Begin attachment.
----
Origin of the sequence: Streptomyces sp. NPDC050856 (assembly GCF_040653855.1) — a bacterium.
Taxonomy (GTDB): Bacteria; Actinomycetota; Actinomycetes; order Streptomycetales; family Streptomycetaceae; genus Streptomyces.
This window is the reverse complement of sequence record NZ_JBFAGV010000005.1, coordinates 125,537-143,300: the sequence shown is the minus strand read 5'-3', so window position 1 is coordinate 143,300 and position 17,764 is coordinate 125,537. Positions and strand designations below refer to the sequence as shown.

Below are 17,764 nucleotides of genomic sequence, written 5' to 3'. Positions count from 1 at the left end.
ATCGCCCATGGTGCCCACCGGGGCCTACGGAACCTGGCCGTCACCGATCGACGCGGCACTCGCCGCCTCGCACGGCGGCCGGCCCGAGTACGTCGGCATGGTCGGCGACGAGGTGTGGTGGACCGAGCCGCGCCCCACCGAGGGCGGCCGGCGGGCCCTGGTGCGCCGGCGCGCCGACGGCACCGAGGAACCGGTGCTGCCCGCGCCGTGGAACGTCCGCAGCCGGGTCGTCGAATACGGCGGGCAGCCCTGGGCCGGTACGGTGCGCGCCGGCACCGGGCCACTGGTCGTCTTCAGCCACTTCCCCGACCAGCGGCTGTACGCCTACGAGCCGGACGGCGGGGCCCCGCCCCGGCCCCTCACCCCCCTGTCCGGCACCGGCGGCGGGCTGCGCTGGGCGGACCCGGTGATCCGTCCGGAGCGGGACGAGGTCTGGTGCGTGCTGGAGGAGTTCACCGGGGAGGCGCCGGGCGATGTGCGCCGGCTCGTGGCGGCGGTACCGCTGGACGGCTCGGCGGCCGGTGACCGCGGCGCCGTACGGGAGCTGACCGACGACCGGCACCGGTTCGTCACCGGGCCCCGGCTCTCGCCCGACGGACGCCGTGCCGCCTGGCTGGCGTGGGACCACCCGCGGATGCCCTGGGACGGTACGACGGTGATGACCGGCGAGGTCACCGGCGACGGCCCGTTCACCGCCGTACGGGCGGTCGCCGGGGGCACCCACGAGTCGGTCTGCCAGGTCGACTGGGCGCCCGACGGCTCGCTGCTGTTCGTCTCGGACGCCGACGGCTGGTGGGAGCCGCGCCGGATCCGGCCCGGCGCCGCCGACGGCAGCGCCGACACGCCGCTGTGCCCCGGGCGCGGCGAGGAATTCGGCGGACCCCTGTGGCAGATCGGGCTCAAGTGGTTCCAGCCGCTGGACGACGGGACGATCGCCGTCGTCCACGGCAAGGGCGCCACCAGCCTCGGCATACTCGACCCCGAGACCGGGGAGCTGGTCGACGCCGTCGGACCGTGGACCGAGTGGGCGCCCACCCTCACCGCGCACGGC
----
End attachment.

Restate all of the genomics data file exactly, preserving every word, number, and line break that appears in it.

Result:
Origin of the sequence: Streptomyces sp. NPDC050856 (assembly GCF_040653855.1) — a bacterium.
Taxonomy (GTDB): Bacteria; Actinomycetota; Actinomycetes; order Streptomycetales; family Streptomycetaceae; genus Streptomyces.
This window is the reverse complement of sequence record NZ_JBFAGV010000005.1, coordinates 125,537-143,300: the sequence shown is the minus strand read 5'-3', so window position 1 is coordinate 143,300 and position 17,764 is coordinate 125,537. Positions and strand designations below refer to the sequence as shown.

Below are 17,764 nucleotides of genomic sequence, written 5' to 3'. Positions count from 1 at the left end.
ATCGCCCATGGTGCCCACCGGGGCCTACGGAACCTGGCCGTCACCGATCGACGCGGCACTCGCCGCCTCGCACGGCGGCCGGCCCGAGTACGTCGGCATGGTCGGCGACGAGGTGTGGTGGACCGAGCCGCGCCCCACCGAGGGCGGCCGGCGGGCCCTGGTGCGCCGGCGCGCCGACGGCACCGAGGAACCGGTGCTGCCCGCGCCGTGGAACGTCCGCAGCCGGGTCGTCGAATACGGCGGGCAGCCCTGGGCCGGTACGGTGCGCGCCGGCACCGGGCCACTGGTCGTCTTCAGCCACTTCCCCGACCAGCGGCTGTACGCCTACGAGCCGGACGGCGGGGCCCCGCCCCGGCCCCTCACCCCCCTGTCCGGCACCGGCGGCGGGCTGCGCTGGGCGGACCCGGTGATCCGTCCGGAGCGGGACGAGGTCTGGTGCGTGCTGGAGGAGTTCACCGGGGAGGCGCCGGGCGATGTGCGCCGGCTCGTGGCGGCGGTACCGCTGGACGGCTCGGCGGCCGGTGACCGCGGCGCCGTACGGGAGCTGACCGACGACCGGCACCGGTTCGTCACCGGGCCCCGGCTCTCGCCCGACGGACGCCGTGCCGCCTGGCTGGCGTGGGACCACCCGCGGATGCCCTGGGACGGTACGACGGTGATGACCGGCGAGGTCACCGGCGACGGCCCGTTCACCGCCGTACGGGCGGTCGCCGGGGGCACCCACGAGTCGGTCTGCCAGGTCGACTGGGCGCCCGACGGCTCGCTGCTGTTCGTCTCGGACGCCGACGGCTGGTGGGAGCCGCGCCGGATCCGGCCCGGCGCCGCCGACGGCAGCGCCGACACGCCGCTGTGCCCCGGGCGCGGCGAGGAATTCGGCGGACCCCTGTGGCAGATCGGGCTCAAGTGGTTCCAGCCGCTGGACGACGGGACGATCGCCGTCGTCCACGGCAAGGGCGCCACCAGCCTCGGCATACTCGACCCCGAGACCGGGGAGCTGGTCGACGCCGTCGGACCGTGGACCGAGTGGGCGCCCACCCTCACCGCGCACGGC